Knowing ahead of time about some of the common financial mistakes people make in divorce can help people in Ohio avoid those mistakes. For example, some people might sell assets to cover divorce bills without realizing that there will be taxes to pay as a result of that sale.
Another tax-related mistake is not realizing that certain steps must be taken in dividing a 401(k). To avoid tax consequences and penalties, a distribution must be done with a document called a qualified domestic relations order, and the distribution has to be rolled into a 401(k). If the divorce is finalized starting in 2019, there will not be any taxes on alimony payments. However, this also means that those payments will not be tax-deductible for the payer, so the recipient might get less money overall. People should not quit their jobs to avoid alimony payments. This will cost them more money than making the payments over the long term.
Working with a professional to create a financial plan may help a person better understand the financial landscape. This would help prevent a mistake such as keeping a home with an unaffordable mortgage and upkeep costs or spending too much money on big-ticket items in an effort to feel better about the divorce.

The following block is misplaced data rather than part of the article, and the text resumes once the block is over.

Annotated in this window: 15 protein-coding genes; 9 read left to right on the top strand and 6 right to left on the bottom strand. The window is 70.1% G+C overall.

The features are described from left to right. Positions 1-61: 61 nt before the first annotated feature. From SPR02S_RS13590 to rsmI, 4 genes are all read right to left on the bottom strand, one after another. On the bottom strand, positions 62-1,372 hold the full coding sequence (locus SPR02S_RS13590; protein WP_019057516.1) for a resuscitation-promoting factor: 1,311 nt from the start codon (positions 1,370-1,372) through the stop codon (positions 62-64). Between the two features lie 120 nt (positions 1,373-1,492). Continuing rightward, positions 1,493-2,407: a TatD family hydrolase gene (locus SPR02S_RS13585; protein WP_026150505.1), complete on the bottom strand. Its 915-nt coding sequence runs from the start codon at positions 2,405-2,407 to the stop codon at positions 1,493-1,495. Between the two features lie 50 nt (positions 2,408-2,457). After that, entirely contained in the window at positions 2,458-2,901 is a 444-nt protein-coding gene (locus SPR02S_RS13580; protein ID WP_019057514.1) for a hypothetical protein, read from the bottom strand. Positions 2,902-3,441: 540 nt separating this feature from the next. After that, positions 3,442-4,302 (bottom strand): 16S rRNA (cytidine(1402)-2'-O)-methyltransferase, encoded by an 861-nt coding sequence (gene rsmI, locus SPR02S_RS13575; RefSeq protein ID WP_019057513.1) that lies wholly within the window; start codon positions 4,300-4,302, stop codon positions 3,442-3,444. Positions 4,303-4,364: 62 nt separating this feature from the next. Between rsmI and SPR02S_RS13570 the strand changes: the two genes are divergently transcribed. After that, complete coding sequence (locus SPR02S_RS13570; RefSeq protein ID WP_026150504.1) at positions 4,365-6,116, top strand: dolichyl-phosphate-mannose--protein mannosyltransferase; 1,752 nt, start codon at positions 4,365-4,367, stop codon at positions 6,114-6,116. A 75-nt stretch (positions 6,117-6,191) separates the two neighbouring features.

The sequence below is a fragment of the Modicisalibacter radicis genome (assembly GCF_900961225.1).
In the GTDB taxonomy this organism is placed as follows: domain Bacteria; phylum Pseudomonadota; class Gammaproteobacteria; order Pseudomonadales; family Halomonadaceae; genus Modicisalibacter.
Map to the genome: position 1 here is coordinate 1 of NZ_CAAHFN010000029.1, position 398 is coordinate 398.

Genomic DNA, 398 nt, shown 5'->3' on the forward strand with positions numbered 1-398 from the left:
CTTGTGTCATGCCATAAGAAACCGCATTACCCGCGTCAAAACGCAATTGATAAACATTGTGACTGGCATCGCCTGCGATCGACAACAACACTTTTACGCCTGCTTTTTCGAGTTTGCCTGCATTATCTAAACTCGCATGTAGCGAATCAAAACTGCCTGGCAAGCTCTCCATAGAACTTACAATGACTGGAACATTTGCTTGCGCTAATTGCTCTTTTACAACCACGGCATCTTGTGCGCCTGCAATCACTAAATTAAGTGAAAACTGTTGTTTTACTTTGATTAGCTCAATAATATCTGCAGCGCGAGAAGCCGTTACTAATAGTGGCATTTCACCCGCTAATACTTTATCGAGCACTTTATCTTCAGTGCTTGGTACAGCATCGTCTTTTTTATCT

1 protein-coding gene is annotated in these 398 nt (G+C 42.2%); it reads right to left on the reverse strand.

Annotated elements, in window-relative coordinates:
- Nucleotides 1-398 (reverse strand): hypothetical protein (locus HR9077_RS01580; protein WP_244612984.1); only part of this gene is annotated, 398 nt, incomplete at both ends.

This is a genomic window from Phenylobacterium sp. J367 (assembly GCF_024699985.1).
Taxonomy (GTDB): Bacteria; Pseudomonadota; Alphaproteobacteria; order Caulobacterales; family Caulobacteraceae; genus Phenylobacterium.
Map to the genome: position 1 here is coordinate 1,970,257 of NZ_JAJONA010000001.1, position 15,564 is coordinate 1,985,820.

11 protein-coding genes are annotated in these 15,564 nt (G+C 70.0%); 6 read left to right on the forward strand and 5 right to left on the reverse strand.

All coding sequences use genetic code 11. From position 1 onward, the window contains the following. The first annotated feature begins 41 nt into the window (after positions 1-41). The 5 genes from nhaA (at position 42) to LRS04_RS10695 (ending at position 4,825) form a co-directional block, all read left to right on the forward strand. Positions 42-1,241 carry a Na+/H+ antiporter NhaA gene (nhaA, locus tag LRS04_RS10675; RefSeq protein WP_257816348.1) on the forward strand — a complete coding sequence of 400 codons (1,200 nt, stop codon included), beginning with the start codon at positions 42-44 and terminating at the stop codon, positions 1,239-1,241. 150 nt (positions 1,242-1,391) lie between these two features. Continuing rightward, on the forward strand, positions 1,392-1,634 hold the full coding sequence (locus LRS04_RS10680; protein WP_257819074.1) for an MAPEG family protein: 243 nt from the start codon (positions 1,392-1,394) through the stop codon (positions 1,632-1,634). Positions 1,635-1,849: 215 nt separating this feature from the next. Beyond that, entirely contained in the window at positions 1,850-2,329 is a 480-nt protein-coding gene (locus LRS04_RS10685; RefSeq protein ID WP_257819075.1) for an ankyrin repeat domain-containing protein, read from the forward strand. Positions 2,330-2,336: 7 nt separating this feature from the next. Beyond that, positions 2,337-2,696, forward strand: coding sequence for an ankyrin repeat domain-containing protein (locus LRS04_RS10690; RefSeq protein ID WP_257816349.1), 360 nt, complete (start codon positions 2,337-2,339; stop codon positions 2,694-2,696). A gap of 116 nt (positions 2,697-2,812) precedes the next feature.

People should keep all of these points in mind as they negotiate property division. For example, during negotiations, some couples decide that instead of splitting some assets, each person will take an asset of approximately equal value. However, if one asset is taxed on distribution and the other is not, they should keep this in mind when assessing the value. Another consideration is the liquidity of an asset. A home that a person cannot sell quickly may be less valuable than a savings account.